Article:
Blazej Rubis, Anna Polrolniczak, Hanna Knula, Olga Potapinska, Mariusz Kaczmarek and Maria Rybczynska Pages 184 - 190 ( 7 )
Phytosterols have been proposed to act as potent anticancer agents. However the mechanism of their action has not been elucidated yet. Thus, the aim of our study was to determine whether plant sterols and their thermal processing products (in physiological concentration range) could influence the viability of cancer cells and thus could be considered as positive diet complements. Additionally we decided to study potential specificity of those natural compounds against cells showing high multidrug resistance. In this study we show that the cytotoxic effect of β-sitosterol was observed in both, estrogen-dependent and estrogen-independent cells. It was also shown that the β-sitosterol was significantly more cytotoxic in cells with basal ABCB1 expression (MCF7) than in multidrug resistant NCI/ADR-RES. Surprisingly, 5a,6aepoxysitosterol did not decrease the viability of any investigated cells but on the contrary, it provoked their increased proliferation. It was shown that oxyphytosterols blocked the cell cycle of MCF7 cells in G0/G1 phase while did not affect NCI/ADR-RES cell cycle in physiological concentration range. We also show that PgP activity (responsible for Multidrug Resistance phenomena) is inhibited by β-sitosterol. Thus, the phytosterols are supposed to act at various mechanisms but, what is most interesting, can target cells showing high multidrug resistance potential.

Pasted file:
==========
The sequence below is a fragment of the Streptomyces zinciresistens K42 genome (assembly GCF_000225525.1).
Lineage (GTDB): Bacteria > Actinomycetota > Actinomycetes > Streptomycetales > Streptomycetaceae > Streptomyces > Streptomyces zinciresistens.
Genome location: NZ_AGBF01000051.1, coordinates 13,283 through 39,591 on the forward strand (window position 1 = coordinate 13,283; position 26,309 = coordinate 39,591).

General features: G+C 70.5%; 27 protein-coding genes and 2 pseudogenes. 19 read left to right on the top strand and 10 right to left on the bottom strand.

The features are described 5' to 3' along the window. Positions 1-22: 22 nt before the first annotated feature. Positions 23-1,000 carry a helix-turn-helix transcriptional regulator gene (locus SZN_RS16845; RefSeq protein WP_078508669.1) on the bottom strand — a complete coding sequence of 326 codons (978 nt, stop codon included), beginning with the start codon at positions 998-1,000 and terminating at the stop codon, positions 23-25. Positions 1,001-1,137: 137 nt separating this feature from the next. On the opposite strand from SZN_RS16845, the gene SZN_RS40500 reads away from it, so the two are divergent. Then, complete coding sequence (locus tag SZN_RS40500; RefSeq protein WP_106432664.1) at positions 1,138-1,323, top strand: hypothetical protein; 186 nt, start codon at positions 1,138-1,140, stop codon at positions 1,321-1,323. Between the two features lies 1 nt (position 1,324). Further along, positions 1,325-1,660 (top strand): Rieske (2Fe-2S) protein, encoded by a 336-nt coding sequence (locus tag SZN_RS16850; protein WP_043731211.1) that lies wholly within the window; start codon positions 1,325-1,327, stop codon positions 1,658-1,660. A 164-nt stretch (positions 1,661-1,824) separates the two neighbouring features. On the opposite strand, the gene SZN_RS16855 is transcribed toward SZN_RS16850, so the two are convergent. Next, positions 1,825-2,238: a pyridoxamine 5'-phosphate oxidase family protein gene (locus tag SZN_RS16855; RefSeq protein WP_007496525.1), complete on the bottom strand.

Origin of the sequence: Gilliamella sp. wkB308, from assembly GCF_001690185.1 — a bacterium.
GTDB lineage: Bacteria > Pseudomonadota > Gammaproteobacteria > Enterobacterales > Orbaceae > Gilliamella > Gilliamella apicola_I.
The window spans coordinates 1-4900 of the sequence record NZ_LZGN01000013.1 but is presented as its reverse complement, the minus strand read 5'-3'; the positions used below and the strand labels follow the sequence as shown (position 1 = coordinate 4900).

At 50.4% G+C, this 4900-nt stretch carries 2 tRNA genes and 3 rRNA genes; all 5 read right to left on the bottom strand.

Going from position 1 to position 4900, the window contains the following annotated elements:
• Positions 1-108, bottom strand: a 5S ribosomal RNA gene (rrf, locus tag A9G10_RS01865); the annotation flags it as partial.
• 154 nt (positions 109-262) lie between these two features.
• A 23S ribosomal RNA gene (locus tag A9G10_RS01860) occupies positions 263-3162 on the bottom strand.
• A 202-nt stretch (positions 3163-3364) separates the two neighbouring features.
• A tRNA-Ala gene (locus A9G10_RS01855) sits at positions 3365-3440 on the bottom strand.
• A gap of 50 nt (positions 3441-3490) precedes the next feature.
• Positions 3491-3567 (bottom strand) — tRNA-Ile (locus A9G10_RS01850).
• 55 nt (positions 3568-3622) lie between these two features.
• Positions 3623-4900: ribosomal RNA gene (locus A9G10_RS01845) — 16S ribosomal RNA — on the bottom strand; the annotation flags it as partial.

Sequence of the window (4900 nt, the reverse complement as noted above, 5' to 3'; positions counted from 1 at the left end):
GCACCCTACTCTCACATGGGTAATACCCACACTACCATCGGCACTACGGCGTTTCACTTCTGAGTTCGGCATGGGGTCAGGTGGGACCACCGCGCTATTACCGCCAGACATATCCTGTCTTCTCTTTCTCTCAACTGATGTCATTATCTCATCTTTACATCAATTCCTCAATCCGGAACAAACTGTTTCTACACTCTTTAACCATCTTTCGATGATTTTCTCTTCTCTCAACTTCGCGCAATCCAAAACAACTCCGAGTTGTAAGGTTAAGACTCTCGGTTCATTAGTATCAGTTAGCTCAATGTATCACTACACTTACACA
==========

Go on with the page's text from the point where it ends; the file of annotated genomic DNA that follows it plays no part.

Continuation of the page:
ABCB1, beta-sitosterol, cancer, PgP, phytosterols, Multidrug Resistant Cancer Cells, anticancer agents, multidrug resistance, sitosterol, ABCB1 expression, oxyphytosterols, PgP activity, P-glycoprotein, ATP-binding cas-sette, estrogen, cardiovascular disease, sphingomyelin cy-cle, caspases, signal-transduction pathways, apoptosis, Liver cells, oxyphytosterols mixture, POLARIS Q mass spectrometer, Cell Culture, Cytotoxicity Assay, RPMI1640, DMEM medium, IC50 values, Propidium Iodide Staining, RNAse, flow cytometry, breast cancer cells, Verapamil, UV light microscopy, Student's t-test, MCF7 cells, MTT test, Colchicine, propidium iodide analysis, camptothecin, real-time PCR analysis, Rhodamine123, Caco-2, HepG2, MCF7, superoxide dismutase, glutathione peroxidase, mitochondrial enzymes activity, human stomach cancer cells
Poznan University of Medical Sciences, Department of Clinical Chemistry and Molecular Diagnostics, Przybyszewskiego 49 St., 60-355 Poznan, Poland.